WASHINGTON -- Two Supreme Court justices said yesterday that cameras are fine in the House and Senate, but not at the high court.
Lawmakers are considering proposals intended to put justices' sessions on television for the first time.
Justices Anthony M. Kennedy and Clarence Thomas provided the first reaction since the Senate Judiciary Committee passed a plan last week. A House bill is pending.
''It runs the risk of undermining the manner in which we consider the cases," Thomas told a House Appropriations panel that was meeting to consider the court's budget request. ''Certainly it will change our proceedings. And I don't think for the better."
The meeting was being aired live on C-Span, and the room was packed with television cameras and photographers -- as well as reporters using tape recorders and laptops, also banned in the court.
Representative John Olver, Democrat of Massachusetts, said he did not think Congress should mandate cameras in the court, but he told the justices, ''You might get called to be a little bit tone deaf on the question if you don't move somewhere toward openness and transparency."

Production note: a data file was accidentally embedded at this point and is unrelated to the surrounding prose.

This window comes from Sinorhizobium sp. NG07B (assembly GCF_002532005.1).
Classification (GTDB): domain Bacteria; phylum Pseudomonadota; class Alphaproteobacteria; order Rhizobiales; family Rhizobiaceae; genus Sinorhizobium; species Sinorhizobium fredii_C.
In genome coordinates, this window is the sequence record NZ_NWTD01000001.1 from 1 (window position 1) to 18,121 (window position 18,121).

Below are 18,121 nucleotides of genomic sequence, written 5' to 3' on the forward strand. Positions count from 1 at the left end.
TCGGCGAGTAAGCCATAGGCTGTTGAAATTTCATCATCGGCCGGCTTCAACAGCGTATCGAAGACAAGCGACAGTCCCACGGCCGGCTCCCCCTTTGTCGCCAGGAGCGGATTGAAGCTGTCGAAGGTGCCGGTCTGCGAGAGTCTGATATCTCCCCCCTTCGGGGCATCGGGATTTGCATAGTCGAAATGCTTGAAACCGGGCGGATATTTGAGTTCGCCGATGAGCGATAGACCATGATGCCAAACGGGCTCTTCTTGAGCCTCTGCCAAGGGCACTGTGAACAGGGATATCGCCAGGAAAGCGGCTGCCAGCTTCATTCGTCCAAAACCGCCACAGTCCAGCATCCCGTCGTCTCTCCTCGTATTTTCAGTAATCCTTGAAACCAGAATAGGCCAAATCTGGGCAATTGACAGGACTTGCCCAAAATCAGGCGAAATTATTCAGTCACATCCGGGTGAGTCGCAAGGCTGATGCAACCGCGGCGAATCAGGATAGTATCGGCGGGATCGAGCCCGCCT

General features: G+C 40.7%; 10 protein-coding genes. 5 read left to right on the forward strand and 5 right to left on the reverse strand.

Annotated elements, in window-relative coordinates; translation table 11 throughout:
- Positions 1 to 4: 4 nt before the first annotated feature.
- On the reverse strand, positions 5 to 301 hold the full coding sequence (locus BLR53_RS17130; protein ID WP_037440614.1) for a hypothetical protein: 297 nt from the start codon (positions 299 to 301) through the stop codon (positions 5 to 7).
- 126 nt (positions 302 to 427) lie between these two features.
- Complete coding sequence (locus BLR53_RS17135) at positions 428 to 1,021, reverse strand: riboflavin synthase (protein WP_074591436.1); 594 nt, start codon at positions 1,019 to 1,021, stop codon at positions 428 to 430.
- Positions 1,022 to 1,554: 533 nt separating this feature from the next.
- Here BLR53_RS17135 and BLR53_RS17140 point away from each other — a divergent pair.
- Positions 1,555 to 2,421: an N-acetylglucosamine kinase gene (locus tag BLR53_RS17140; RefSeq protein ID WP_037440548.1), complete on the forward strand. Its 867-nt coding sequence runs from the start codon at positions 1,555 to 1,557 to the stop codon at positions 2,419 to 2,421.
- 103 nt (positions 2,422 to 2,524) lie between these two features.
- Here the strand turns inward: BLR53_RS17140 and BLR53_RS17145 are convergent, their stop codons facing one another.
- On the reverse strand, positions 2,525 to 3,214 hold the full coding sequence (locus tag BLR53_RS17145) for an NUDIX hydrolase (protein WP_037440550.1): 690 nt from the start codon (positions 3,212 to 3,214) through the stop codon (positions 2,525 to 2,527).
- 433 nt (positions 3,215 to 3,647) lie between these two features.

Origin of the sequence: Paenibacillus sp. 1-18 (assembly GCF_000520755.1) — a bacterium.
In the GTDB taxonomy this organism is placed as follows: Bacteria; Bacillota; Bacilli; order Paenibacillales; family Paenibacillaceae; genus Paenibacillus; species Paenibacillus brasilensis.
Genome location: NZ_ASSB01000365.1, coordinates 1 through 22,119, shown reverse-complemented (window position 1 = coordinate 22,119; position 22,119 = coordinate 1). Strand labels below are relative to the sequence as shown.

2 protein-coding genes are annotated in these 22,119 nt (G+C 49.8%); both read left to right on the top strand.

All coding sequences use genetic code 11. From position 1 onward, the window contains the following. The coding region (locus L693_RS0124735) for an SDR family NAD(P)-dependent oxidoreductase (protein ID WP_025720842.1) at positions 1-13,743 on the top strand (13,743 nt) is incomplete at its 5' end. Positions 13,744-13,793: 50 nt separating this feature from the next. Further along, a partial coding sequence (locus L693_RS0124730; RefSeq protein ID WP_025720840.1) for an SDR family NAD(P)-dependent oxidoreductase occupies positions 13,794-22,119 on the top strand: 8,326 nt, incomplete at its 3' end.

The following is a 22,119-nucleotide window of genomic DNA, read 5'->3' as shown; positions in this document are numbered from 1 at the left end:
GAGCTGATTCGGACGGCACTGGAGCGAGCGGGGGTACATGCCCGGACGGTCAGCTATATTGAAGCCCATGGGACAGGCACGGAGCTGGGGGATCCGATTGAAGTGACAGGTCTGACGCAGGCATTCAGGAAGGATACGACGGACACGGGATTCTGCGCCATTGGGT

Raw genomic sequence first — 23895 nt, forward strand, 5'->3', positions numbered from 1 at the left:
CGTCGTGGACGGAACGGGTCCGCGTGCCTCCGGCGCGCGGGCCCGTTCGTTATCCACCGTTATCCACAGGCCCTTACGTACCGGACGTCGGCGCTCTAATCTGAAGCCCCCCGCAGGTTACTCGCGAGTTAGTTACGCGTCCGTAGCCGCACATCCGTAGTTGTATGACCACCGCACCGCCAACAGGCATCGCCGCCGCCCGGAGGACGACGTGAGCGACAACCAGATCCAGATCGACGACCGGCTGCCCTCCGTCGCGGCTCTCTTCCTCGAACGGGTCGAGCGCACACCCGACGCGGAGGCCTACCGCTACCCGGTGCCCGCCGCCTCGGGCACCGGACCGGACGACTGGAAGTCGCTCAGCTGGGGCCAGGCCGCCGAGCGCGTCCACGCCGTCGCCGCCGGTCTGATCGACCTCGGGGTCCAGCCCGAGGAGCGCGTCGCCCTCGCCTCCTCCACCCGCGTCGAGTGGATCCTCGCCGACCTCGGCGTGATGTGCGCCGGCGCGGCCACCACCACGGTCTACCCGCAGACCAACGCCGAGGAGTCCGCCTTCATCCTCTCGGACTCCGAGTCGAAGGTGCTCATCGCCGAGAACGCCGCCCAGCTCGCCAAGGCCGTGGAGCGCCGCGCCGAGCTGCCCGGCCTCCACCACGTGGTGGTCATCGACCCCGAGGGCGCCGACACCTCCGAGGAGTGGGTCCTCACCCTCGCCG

Kennedy made clear that he thought the camera decision was the court's business, not that of Congress. ''We've always taken the position and decided cases that it's not for the court to tell the Congress how to conduct its proceedings," Kennedy said. ''We feel very strongly that this matter should be left to the courts."
He added, ''We have a dynamic that's different than yours: not better, not worse, but different."
Under the Senate plan, television coverage would be allowed of sessions unless a majority of the justices decide that coverage in a case would violate the due process rights of the litigants.
Thomas said there is a potential conflict if the legislative branch tries to impose its rules on the judicial branch.
On other issues:
The justices presented a request for about $63 million for the next fiscal year, with more money for salaries, library books, and five new positions.
Kennedy said he did not believe justices were compromising their impartiality by taking free trips, mainly to speak at law schools and to legal groups. He said justices do not talk about pending cases. They file details of travel on their yearly financial statements, he said.